Mario Kart 8 has unveiled two "new" characters. They are Baby Rosalina and Pink Gold Peach. What the heck, right? You're probably rolling your eyes at the lack of surprise with Baby Rosalina (who's joining Baby Mario, Luigi, Peach, and Daisy), but Pink Gold Peach?
Think Metal Mario, but a more precious, royal metal (gold) and then pink because femininity is pink even though I'm wearing a pink shirt right now and I am super manly. Seriously. I am eating a pound of salami and a half pound of cheese for lunch.
The developers at Toys For Bob are back in the saddle with Skylanders Trap Team, the next entry in their hit toys-meet-videogame franchise. This time the hook involves you capturing villains and enslaving brainwashing reforming them to work for you. Same overall formula where you use Skylanders both old and new, but now you have the aid of all the bad guys.
This means a new Portal of Power, plus a whole new set of toys specifically designed for capturing the villains.
The delay of Ubisoft Montreal's new open world IP, Watch Dogs, surprised many. With only a month away from launch, and a rather bold marketing push for the holiday season, Ubisoft appeared ready, but then we found it wasn't. At all. It's not too often you see publishers holding back a game's release to further development, and it's certainly admirable of them to be so honest.
"The game wasn't finished," said lead game designer Danny Belanger rather bluntly. "You see all the content we have, there was a lot of different parts of it that were not at the level we wanted -- so it was hard, there was a lot of others reasons too, but at the end of the day, we didn't want to release the game in state we weren't happy with."
With its May release approaching, Ubisoft is ready to unveil its upcoming open world action title, and the publisher invited the press to get plenty of hands-on time with the game. As you can tell with title, I came away pretty pleased, though I have some reservations still.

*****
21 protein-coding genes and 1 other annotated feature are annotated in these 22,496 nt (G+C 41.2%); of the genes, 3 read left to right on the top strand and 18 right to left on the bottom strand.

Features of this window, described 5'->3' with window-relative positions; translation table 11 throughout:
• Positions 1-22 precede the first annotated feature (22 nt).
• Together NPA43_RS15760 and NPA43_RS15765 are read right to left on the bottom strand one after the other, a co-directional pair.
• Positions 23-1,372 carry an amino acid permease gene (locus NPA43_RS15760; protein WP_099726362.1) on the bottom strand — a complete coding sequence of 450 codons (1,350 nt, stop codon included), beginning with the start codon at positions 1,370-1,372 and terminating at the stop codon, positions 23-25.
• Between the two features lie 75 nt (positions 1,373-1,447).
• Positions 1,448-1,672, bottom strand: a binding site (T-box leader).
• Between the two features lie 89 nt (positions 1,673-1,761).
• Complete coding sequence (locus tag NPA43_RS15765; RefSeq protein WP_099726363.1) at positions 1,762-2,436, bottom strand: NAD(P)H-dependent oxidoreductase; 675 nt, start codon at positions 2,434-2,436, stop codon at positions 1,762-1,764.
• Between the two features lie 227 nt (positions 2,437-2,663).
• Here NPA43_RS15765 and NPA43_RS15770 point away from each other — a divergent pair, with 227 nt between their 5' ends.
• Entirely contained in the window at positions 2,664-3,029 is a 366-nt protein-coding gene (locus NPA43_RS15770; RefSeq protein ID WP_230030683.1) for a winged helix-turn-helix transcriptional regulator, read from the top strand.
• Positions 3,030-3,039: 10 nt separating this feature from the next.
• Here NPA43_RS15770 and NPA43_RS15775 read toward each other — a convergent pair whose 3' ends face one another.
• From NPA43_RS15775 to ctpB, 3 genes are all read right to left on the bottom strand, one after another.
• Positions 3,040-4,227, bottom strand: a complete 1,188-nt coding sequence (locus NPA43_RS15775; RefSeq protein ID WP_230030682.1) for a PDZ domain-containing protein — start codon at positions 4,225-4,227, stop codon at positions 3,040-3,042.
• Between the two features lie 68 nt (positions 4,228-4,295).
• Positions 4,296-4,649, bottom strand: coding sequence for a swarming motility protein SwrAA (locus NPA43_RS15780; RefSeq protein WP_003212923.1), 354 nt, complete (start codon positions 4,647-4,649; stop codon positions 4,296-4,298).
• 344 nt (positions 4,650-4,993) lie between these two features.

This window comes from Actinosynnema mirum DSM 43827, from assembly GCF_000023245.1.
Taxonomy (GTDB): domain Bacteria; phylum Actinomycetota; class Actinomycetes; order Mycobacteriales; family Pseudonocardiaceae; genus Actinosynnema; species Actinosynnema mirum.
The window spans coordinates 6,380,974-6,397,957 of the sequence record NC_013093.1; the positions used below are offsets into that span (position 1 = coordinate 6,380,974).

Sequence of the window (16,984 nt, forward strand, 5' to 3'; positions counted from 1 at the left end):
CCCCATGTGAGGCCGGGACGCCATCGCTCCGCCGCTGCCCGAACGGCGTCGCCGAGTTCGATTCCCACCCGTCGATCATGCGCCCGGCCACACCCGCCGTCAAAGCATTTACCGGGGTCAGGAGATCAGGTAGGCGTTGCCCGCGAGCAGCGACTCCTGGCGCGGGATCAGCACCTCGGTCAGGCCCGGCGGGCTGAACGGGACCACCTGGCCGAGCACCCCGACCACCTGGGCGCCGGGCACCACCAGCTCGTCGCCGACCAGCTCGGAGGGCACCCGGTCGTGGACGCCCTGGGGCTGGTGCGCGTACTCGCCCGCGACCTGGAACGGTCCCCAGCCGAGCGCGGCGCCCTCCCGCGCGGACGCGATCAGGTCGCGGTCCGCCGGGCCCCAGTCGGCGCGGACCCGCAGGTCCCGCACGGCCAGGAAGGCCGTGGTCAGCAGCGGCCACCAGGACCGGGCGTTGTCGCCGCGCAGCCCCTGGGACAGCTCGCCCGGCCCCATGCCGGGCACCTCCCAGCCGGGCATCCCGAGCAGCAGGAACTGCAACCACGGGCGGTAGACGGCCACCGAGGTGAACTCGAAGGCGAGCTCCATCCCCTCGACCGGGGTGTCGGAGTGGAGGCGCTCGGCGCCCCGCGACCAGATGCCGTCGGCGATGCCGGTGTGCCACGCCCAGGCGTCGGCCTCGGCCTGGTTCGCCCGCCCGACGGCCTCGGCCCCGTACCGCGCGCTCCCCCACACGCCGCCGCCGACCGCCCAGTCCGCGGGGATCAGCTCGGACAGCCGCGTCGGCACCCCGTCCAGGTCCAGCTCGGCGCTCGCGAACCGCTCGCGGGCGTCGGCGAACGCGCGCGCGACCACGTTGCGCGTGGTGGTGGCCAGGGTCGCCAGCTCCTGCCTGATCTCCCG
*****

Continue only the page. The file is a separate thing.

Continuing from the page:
Last year, the news of Ubisoft making an old-school throwback to the JRPG genre took a number of people by surprise. When Destructoid got the chance to check it out, there was a healthy amount of curiosity around it. Not too many people knew what to make of it, especially considering it was coming from the team that made Far Cry 3, which is a title that seems very far apart from it.
But after spending some time with Child of Light, about three hours to be exact, there might be more in common with these two titles than you think. I got the chance to talk with lead writer Jeffrey Yohalem, and saw what passion and a small team working on a unique throwback to JRPG titles managed to come up with.
As an institution within the videogame racing genre, Mario Kart has always been an example of what arcade style racing is all about. Focusing on simple, pick up and play gameplay, while still offering high level skill based action, the Mario Kart series has been going strong for over twenty years; and it doesn't seem like it'll stop any time soon.
Now, the series is finally taking its first steps onto an HD platform, and after spending about an hour of playtime with it, I just don't see how they can go back after this. I'm just going to come right out and say it: Mario Kart 8 is one gorgeous game.
As the first full HD release of the series, the developers at Nintendo went the extra mile with creating a game that is visually spectacular, but also the most content rich game of the series.
[Update: Frima Studios has reached out and informed us that it miscommunicated its statement about not being able to clear the game solo. The game can be beaten singleplayer, but only about 80 percent of the optional paths are accessible without a cooperative partner.]